I do know some NT families I could use as controls, I’d just have to convince them to take the test(s) to get some results for comparison. Good suggestion.

      And yes I understand my small sample size and the subjectiveness of the test-taking! That is why I always take these things – and any conclusions I draw from them – with a rather large grain of salt. It’s interesting, and thought-provoking, but it’s not necessarily identifying objective truths (I did discuss some of those concerns in my original post on the BAP test).

      Thanks for your comment.

  2. Sharon says:

    Ha ha I was thinking recently about how the more time I spend with Harri and the other ASD kids at his therapy centre the more quirks I seem to be developing (or perhaps simply becoming more aware of).
    I drank way too much at Uni to have any reliable recall 🙂

    • he he, the delicate balance: Drink enough to forget what you did, but not enough to forget what you studied. Or is that, drink enough to forget that you studied, but not forget what you did..? I forget 😀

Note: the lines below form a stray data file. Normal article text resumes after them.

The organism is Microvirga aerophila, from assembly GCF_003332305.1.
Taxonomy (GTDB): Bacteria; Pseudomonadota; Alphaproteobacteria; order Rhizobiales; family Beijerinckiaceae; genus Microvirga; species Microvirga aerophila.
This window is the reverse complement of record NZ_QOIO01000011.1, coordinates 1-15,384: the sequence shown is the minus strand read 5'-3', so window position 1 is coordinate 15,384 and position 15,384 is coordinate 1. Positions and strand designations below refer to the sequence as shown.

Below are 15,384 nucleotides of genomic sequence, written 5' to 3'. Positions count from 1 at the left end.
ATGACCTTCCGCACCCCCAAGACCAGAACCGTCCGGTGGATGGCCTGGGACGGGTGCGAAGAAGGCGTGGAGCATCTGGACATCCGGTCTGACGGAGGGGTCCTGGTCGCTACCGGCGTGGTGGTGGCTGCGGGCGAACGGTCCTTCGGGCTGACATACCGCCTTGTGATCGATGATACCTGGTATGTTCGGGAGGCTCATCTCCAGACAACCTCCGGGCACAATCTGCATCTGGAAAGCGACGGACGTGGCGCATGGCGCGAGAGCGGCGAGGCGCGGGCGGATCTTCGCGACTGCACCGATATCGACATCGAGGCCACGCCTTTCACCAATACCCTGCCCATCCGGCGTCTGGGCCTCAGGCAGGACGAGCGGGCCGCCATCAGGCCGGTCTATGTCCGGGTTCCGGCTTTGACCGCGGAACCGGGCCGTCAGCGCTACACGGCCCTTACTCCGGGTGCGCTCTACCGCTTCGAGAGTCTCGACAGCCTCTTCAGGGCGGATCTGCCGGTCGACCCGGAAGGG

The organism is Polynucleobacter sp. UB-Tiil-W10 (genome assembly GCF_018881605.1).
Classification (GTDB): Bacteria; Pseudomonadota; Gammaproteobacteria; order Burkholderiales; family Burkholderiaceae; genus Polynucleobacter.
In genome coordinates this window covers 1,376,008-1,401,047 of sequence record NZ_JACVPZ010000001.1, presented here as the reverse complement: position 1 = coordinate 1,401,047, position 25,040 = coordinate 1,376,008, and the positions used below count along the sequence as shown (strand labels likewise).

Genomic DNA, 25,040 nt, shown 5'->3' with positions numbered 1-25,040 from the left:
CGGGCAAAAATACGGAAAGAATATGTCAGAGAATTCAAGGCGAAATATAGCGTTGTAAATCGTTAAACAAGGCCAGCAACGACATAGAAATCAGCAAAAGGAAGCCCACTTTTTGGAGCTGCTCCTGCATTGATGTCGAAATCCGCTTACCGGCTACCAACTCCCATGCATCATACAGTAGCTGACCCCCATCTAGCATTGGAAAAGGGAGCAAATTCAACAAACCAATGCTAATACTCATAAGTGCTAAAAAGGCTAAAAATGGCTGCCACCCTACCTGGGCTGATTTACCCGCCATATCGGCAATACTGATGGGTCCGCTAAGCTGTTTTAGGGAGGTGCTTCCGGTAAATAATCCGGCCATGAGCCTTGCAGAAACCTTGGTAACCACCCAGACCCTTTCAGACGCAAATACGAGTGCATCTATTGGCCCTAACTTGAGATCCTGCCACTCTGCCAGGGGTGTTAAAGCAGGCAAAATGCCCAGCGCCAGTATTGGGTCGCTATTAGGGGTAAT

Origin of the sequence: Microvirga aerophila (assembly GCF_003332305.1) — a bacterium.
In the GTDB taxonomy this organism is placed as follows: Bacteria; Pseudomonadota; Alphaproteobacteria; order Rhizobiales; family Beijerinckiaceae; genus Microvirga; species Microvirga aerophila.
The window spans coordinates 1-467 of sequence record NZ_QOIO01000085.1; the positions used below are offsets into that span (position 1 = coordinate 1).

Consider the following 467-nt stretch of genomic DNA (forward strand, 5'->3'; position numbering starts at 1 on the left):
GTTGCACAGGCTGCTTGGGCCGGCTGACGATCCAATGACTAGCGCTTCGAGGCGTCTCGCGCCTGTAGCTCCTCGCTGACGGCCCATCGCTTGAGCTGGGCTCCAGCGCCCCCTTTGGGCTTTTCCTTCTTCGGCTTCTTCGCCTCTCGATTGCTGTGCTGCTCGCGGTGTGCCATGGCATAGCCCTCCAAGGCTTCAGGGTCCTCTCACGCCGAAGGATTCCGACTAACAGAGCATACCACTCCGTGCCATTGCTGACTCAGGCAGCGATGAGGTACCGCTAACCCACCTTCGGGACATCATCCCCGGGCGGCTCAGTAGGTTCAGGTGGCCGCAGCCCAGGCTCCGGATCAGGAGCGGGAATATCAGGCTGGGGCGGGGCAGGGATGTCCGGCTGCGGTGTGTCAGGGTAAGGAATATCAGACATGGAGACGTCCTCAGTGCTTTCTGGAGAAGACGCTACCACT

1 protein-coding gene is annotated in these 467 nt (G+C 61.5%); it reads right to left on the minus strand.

3. Jon Brock says:

    This reminds me of a school I went to that catered for kids with autism and blind kids. The headteacher said that he didn’t actually know which of the teachers worked with the autistic kids. But he could tell.

    I reckon if you wanted to study this properly and do a before and after, newby teachers in special schools would be a good surrogate for parents (who you can only really identify retrospectively). At least it would show the extent to which autism really is “contagious” as the headteacher put it!

  4. Aspergirl Maybe says:

    Ahh, the old nature versus nurture question! Very interesting post. I tried twice to retake the quiz and found it very difficult to keep myself centered in the right time period, so I gave up.

    A similar question could be raised as to whether the fact that I was diagnosed with depression only after having a child means that I didn’t have it before. My understanding on that one from conversations with my therapist is that a depressive episode which is situational generally resolves either on its own or with treatment within 1-2 years, whereas a depression that is more systemic doesn’t resolve. Perhaps you could say the same thing here – give the person some therapy (either professional or simply respite opportunities) and see what happens.